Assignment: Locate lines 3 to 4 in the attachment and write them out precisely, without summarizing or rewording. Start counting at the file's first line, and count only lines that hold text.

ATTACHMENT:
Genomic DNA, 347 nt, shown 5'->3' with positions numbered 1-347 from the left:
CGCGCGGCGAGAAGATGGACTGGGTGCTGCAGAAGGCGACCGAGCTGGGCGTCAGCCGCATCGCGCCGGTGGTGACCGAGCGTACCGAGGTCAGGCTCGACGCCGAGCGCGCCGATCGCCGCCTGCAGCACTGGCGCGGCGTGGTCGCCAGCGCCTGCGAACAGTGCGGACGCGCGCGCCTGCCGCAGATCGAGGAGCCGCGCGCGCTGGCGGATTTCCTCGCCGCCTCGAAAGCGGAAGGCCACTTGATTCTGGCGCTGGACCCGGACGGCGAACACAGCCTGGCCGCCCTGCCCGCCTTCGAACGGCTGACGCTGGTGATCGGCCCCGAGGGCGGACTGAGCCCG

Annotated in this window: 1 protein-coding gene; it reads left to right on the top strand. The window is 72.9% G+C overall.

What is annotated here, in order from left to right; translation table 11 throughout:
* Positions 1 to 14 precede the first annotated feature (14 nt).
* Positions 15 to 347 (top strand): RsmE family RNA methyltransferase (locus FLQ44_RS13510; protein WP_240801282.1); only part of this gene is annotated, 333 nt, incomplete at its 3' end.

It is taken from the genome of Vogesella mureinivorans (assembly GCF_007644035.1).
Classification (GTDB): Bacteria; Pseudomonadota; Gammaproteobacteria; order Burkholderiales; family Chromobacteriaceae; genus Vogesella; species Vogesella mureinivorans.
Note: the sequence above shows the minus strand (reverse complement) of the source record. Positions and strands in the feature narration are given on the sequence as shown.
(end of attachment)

Annotated in this window: 1 protein-coding gene; it reads left to right on the top strand. The window is 72.9% G+C overall.

What is annotated here, in order from left to right; translation table 11 throughout: